Western Mail: Mental health toolkit for trade union reps
Research indicates that the majority of employers seriously under-estimate the prevalence of mental health problems among their employees; nearly half think that none of their staff will ever have a mental health problem. However, it is estimated that 1 in 6 workers experience depression, anxiety or problems relating to stress at any one time.
Despite these statistics we don’t talk enough about mental health at work and as a result people don’t get the support they need.
In fact, a 2009 report by the Mental Health Promotion Network stated that the costs associated with poor mental health in the workplace amount to nearly to £1.2 billion a year, equivalent to £860 for every employee in the Welsh workforce. This includes the costs of sickness absence, reduced productivity and increased staff turnover. These figures may well have got worse in an environment of public sector cuts, pay freezes and increased pressures on staff.
I’ve mentioned this research before, but unfortunately we still have to make the case for employers to step up and take mental health seriously. A mentally healthy workforce is a more productive workforce and we all need to look at ways that we can improve mental health at work.
One way that employers have been engaging with the mental health agenda is though the Time to Change Wales organisational pledge. By signing the pledge, employers make a public declaration that they will take action to tackle mental health stigma and discrimination within their organisation and in the wider community. This requires strong leadership from the top and the involvement and engagement of staff throughout the organisation.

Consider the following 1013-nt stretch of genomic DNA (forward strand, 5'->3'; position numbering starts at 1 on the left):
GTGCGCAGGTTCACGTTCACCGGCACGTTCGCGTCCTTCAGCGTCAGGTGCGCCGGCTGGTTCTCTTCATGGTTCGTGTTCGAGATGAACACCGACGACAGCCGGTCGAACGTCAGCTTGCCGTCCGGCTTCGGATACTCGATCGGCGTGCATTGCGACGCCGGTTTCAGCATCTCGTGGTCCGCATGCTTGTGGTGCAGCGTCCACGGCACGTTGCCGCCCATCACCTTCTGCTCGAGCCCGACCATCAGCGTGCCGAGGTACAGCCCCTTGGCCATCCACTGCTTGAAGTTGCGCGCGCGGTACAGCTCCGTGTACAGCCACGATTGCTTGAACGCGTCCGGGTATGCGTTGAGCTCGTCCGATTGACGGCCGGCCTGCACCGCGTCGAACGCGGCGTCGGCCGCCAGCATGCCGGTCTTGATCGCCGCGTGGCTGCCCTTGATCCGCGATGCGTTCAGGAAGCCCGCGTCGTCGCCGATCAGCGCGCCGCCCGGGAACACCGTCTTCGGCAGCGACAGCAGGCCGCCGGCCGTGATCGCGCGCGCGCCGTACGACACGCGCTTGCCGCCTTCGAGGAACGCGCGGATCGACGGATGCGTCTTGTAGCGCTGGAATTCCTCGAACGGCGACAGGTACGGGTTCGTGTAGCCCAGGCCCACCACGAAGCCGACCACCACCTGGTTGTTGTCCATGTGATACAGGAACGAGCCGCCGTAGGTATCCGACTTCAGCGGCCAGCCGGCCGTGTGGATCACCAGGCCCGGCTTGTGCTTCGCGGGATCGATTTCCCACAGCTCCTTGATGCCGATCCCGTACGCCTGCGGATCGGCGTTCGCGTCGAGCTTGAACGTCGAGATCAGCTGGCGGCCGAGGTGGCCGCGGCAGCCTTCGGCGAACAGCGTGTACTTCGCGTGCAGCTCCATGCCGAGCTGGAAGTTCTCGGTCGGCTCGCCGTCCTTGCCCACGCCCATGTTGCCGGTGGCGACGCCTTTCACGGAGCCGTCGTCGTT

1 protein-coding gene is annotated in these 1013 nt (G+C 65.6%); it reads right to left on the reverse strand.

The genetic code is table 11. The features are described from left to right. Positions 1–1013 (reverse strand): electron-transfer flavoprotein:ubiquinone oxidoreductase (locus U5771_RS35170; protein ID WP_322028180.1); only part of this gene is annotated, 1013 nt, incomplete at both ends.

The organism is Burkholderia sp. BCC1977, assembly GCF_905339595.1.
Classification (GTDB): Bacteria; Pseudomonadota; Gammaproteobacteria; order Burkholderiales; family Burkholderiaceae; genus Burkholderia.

Trade union activists have been particularly supportive of the mental health agenda and some time ago we began a conversation with the Wales TUC, which represents nearly half a million workers in Wales. They told us that mental health problems were becoming a major issue for workers across Wales and that increasing numbers of trade union representatives were asking for advice and guidance about how to support people in their workplace.
About six months ago we launched our workers’ mental health information booklet, a document produced in collaboration the Wales TUC Equality Committee. It was very well received and aimed to inform workers about mental health, break down myths and encourage people to talk more openly about mental health and access help and support when they need it. However, we also recognised that trade union representatives were calling for something more comprehensive, which would help them to support colleagues experiencing mental health problems and signpost them on to relevant services. They were also looking for information about employee rights and ideas for activities to improve mental health and wellbeing in their workplaces.
As a result of these conversations we have spent the last few months working on a mental health toolkit for trade union representatives and we are absolutely delighted to be launching it at the Wales TUC mental health conferences in north and south Wales. The toolkit includes a wealth of information from a range of sources, demonstrating why mental health is relevant to trade unionists. It also provides a number of tools to help them talk to colleagues about mental health, encourage them to improve their wellbeing, signpost them to primary, online and telephone support services and campaign for better policies and practices at work.
The Wales TUC is leading the way with their engagement and commitment to supporting their members to improve mental health and wellbeing in the workplace. Let’s hope that this leads to positive engagement with Welsh employers and starts to deliver real change across Wales. We hope that the toolkit starts conversations, raises awareness and helps people to speak out and seek help. We hope it gives trade union reps the tools to make a difference to the mental health and wellbeing of their colleagues and helps to improve the culture, policies and practice within organisations across Wales.
We know that change takes time and that everything can’t be solved overnight - but small steps within lots of organisations will start to make a real difference to mental health and wellbeing in Wales.